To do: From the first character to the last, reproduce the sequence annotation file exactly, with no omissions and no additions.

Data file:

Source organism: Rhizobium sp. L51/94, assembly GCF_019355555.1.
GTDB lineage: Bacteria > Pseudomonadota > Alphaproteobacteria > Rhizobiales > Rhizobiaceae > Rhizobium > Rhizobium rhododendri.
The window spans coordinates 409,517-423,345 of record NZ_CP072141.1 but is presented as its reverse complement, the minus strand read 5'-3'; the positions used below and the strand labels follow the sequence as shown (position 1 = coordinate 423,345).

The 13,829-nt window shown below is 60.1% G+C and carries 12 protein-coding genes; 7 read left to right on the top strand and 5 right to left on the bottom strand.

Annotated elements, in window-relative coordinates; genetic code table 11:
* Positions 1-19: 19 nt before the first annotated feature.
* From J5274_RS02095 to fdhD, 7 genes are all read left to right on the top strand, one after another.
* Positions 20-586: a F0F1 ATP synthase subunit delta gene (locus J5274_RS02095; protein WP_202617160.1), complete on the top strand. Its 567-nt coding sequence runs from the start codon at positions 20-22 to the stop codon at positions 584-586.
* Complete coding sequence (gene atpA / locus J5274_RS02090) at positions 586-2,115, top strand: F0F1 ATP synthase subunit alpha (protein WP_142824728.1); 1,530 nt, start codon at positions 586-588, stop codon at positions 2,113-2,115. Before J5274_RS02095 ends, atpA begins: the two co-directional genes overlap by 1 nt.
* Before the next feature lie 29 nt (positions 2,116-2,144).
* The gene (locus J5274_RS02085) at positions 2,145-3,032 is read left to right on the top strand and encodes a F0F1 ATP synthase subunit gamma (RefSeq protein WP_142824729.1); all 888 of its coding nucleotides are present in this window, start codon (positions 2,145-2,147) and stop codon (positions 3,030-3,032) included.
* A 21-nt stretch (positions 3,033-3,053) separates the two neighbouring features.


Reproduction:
Source organism: Rhizobium sp. L51/94, assembly GCF_019355555.1.
GTDB lineage: Bacteria > Pseudomonadota > Alphaproteobacteria > Rhizobiales > Rhizobiaceae > Rhizobium > Rhizobium rhododendri.
The window spans coordinates 409,517-423,345 of record NZ_CP072141.1 but is presented as its reverse complement, the minus strand read 5'-3'; the positions used below and the strand labels follow the sequence as shown (position 1 = coordinate 423,345).

The 13,829-nt window shown below is 60.1% G+C and carries 12 protein-coding genes; 7 read left to right on the top strand and 5 right to left on the bottom strand.

Annotated elements, in window-relative coordinates; genetic code table 11:
* Positions 1-19: 19 nt before the first annotated feature.
* From J5274_RS02095 to fdhD, 7 genes are all read left to right on the top strand, one after another.
* Positions 20-586: a F0F1 ATP synthase subunit delta gene (locus J5274_RS02095; protein WP_202617160.1), complete on the top strand. Its 567-nt coding sequence runs from the start codon at positions 20-22 to the stop codon at positions 584-586.
* Complete coding sequence (gene atpA / locus J5274_RS02090) at positions 586-2,115, top strand: F0F1 ATP synthase subunit alpha (protein WP_142824728.1); 1,530 nt, start codon at positions 586-588, stop codon at positions 2,113-2,115. Before J5274_RS02095 ends, atpA begins: the two co-directional genes overlap by 1 nt.
* Before the next feature lie 29 nt (positions 2,116-2,144).
* The gene (locus J5274_RS02085) at positions 2,145-3,032 is read left to right on the top strand and encodes a F0F1 ATP synthase subunit gamma (RefSeq protein WP_142824729.1); all 888 of its coding nucleotides are present in this window, start codon (positions 2,145-2,147) and stop codon (positions 3,030-3,032) included.
* A 21-nt stretch (positions 3,033-3,053) separates the two neighbouring features.